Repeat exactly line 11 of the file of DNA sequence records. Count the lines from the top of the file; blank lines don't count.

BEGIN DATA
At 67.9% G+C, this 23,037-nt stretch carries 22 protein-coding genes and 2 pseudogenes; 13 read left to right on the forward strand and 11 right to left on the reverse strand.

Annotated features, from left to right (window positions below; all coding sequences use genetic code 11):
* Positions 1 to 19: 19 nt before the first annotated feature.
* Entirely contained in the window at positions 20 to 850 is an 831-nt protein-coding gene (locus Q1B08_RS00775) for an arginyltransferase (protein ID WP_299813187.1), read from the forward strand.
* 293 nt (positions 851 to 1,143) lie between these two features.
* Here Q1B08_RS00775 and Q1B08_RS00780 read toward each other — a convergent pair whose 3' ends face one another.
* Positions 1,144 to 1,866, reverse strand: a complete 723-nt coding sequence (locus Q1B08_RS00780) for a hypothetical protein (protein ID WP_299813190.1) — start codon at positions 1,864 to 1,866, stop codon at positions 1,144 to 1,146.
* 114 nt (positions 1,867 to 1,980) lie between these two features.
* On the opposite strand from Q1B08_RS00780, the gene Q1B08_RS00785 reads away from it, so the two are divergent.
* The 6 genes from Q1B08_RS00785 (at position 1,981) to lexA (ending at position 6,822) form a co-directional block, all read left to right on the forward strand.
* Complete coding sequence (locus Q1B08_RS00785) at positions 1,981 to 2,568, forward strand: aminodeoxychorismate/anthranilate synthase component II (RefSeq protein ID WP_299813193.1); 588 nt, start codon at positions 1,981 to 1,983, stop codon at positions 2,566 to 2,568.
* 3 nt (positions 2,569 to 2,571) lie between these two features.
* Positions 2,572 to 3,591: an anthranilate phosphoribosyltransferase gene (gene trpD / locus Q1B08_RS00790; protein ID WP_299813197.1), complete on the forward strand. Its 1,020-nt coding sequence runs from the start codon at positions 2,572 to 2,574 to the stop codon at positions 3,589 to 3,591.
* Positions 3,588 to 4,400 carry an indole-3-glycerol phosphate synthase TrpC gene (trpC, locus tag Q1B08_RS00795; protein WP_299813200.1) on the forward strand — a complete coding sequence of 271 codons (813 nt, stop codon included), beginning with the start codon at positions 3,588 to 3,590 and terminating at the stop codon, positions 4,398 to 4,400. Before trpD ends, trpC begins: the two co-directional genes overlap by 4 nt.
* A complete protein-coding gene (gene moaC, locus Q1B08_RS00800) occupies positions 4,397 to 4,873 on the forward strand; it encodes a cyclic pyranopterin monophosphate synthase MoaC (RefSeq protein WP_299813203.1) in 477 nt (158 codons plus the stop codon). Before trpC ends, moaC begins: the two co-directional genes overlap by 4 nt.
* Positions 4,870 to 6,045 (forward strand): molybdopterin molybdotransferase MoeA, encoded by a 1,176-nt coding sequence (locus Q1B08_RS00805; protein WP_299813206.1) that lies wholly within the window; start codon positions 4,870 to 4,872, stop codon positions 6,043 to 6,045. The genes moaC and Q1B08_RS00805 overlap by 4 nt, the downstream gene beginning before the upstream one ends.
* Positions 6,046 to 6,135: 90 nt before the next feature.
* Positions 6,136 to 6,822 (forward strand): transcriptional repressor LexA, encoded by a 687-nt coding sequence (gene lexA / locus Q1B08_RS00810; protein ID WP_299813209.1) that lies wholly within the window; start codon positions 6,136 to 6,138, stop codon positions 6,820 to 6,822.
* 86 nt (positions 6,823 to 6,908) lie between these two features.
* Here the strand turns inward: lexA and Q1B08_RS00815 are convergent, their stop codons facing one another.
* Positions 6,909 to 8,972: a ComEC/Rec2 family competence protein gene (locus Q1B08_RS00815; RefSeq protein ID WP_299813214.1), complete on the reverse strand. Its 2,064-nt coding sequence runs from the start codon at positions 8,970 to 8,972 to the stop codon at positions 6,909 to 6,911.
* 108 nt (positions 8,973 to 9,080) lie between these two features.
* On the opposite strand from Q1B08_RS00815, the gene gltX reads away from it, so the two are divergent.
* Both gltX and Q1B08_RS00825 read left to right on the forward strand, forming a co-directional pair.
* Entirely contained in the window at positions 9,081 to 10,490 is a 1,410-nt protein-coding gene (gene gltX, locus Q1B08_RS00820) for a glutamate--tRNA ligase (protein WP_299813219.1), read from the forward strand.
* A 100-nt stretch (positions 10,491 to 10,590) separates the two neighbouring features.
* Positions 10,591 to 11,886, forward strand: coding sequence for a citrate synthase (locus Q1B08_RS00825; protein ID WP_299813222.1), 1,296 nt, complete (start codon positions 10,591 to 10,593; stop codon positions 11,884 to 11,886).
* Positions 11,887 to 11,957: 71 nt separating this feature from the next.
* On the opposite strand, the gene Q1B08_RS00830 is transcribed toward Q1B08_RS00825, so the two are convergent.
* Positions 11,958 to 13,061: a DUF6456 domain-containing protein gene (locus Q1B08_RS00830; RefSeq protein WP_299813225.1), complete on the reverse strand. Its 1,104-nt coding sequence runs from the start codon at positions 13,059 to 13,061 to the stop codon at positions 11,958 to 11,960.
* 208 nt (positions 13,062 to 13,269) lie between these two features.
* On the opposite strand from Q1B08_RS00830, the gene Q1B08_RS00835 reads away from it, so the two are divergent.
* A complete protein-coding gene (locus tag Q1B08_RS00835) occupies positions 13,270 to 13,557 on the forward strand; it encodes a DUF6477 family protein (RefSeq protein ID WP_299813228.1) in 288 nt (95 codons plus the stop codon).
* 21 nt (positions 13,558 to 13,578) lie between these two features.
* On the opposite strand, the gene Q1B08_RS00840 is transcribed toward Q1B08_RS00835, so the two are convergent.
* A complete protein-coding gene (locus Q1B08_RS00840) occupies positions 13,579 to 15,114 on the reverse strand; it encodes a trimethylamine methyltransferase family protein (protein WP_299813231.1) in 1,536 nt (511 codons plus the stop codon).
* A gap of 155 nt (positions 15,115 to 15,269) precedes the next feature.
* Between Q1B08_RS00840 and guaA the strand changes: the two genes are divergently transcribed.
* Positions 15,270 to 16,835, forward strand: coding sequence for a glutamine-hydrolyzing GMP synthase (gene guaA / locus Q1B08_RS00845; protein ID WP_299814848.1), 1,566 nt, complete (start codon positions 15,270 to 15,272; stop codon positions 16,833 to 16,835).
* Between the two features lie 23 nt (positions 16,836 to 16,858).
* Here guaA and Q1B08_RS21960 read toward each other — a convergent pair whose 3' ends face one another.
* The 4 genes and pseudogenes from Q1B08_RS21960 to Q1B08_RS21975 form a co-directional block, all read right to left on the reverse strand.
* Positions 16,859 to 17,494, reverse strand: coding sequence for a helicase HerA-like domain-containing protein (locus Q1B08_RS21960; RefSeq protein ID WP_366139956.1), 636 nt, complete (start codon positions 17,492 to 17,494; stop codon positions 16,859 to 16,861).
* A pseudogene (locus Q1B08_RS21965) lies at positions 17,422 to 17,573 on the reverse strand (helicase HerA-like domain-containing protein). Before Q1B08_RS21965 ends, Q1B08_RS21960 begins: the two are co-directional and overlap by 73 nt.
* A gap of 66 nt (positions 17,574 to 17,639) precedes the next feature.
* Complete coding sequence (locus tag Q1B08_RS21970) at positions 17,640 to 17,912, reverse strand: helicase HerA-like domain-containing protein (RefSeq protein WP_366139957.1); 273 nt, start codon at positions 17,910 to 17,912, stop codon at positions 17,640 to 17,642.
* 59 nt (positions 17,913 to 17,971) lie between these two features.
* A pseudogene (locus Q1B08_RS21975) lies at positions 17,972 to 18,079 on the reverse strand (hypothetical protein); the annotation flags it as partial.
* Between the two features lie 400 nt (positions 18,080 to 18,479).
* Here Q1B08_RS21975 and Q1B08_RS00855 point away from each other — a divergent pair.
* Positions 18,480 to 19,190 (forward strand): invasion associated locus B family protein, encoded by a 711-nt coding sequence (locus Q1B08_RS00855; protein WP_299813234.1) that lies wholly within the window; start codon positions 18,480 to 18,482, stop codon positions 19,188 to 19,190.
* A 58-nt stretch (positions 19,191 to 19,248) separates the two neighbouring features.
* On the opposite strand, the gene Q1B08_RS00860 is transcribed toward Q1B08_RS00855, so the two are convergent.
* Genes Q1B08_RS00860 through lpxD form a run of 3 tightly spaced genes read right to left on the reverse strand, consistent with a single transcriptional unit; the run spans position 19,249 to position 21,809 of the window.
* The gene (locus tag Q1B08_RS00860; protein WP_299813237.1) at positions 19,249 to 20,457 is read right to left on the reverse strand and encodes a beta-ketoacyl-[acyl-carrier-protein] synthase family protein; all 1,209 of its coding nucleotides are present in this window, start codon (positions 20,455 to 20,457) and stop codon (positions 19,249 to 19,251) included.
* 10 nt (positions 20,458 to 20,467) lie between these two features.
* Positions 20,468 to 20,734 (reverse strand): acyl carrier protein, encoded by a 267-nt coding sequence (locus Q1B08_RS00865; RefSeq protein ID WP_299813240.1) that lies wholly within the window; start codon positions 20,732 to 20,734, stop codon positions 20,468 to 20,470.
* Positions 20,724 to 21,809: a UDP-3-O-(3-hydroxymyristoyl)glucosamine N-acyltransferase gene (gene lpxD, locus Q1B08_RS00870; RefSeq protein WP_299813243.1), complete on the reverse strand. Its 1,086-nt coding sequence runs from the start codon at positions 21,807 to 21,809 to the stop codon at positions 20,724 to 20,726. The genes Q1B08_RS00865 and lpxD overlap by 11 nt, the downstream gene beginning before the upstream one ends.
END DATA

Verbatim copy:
* Complete coding sequence (locus Q1B08_RS00785) at positions 1,981 to 2,568, forward strand: aminodeoxychorismate/anthranilate synthase component II (RefSeq protein ID WP_299813193.1); 588 nt, start codon at positions 1,981 to 1,983, stop codon at positions 2,566 to 2,568.